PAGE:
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Is Jimmy Garoppolo worth his mega deal?

Quarterback Jimmy Garappolo is 5-0 as a starter for San Francisco. (AP)

No one has ever made more money in the NFL after doing less than Jimmy Garoppolo.

That’s because no one has made more money, period, than the quarterback who just signed a five-year contract that will pay him $75 million at the very least.

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Not bad for a guy who has started a total of five games for the team that’s paying him all that loot and a total of seven games in his four years in the NFL.

Is he worth it? We’ll see.

But what I do know is that the San Francisco 49ers are taking an incredible risk on a guy who hasn’t played all that much NFL football.

Kind of like the Detroit Lions did with Scott Mitchell once upon a time. Or the Arizona Cardinals did with Kevin Kolb back in 2011. Matt Cassell was downright experienced compared to those two. He had a solid 15 regular-season games under his belt when the Chiefs traded for the right to make him rich.

The fail rate isn’t 100 percent. Matt Hasselbeck was the Packers’ backup to Brett Favre when the Seahawks traded for him, and that turned out more than OK. The Matt Flynn Experience was decidedly less satisfying for Seattle, but it really didn’t matter because the Seahawks had picked Russell Wilson.

In fact, Seattle’s process in finding its franchise quarterback was the exact opposite of how San Francisco went about it. The Seahawks took a series of measured, moderate investments in quarterbacks they thought could pan out. The Seahawks paid Charlie Whitehurst $8 million for two years. They paid Tarvaris Jackson $4 million for one season. They paid Matt Flynn $10 million for what turned out to be no starts and then drafted Wilson in the third round of the 2012 draft.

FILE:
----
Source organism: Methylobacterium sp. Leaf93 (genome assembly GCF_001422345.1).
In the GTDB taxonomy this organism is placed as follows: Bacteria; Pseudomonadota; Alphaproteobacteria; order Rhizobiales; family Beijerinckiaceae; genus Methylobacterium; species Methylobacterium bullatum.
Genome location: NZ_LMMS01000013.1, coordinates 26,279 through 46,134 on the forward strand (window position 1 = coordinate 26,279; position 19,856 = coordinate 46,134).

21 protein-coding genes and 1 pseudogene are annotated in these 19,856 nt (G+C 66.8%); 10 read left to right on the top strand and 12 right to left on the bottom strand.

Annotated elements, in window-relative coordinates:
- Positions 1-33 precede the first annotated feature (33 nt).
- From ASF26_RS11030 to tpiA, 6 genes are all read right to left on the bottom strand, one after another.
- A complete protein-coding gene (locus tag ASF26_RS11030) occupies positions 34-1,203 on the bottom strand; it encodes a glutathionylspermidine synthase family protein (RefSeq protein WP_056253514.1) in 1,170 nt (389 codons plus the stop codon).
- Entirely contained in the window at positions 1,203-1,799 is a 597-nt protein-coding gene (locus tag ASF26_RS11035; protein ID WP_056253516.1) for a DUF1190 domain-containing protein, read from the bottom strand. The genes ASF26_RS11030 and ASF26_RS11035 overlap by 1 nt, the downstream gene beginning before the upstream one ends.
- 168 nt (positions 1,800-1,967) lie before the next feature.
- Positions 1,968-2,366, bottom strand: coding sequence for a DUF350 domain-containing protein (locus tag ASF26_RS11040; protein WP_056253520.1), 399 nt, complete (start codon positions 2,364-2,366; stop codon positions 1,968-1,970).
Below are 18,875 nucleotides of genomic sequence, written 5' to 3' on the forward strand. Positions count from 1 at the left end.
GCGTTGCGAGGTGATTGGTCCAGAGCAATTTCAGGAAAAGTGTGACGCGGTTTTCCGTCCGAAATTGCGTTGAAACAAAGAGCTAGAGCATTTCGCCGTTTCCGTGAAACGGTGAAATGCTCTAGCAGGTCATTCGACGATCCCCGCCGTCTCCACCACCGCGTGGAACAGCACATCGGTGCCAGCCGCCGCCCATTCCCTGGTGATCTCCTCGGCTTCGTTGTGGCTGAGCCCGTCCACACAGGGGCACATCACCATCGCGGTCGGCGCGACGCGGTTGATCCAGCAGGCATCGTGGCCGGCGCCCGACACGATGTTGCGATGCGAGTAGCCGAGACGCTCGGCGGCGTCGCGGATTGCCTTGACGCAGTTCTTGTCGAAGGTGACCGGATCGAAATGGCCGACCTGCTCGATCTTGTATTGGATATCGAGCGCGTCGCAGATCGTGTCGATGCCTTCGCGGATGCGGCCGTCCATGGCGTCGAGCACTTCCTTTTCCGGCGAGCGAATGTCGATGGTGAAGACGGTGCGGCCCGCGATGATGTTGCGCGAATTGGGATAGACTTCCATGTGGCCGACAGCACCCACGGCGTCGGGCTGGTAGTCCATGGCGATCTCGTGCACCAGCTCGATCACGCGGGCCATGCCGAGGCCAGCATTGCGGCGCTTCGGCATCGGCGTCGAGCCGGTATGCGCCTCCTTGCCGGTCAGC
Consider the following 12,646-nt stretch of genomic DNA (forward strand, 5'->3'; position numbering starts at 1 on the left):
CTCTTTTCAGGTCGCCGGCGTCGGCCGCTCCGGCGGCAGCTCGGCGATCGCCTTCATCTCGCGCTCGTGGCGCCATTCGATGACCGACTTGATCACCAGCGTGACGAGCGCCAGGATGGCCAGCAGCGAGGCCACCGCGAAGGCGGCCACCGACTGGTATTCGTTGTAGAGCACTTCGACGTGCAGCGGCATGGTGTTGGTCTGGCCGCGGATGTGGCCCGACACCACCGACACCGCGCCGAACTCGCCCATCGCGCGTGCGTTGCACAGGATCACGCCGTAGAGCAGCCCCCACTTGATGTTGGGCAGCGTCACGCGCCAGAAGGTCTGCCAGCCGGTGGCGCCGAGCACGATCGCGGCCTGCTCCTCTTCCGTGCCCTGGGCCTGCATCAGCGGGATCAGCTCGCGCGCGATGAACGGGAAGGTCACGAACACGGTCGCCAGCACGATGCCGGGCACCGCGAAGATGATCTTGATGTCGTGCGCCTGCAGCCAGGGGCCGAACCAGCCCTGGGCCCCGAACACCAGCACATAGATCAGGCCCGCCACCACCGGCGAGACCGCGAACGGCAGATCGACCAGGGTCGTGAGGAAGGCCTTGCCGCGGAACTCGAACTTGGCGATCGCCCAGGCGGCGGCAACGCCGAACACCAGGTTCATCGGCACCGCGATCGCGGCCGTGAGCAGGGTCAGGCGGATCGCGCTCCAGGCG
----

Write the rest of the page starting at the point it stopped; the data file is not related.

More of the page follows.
Total it all up and Seattle spent about one-third of the money that San Francisco promised to Garoppolo during a process that culminated with Wilson’s ascendance, and when it came time to pay Wilson a top-shelf contract, he had shown for three years that he was an elite quarterback.

Garoppolo is 5-0 as a starter for San Francisco, but has yet to win a meaningful game and will be paid like a franchise quarterback before the 49ers know if he is, you know, a franchise quarterback.

There’s no statistical justification for what the 49ers just did. They paid all that money to Garoppolo, whose production in the six games he has played for San Francisco was not as good as what Colin Kaepernick did in his last six games he played as a 49er.

That doesn’t mean Garoppolo won’t turn out to be the quarterback the 49ers are paying him to be. It does mean that the 49ers have bet at least $75 million and the next two to three years of their franchise’s success on the belief that he will be.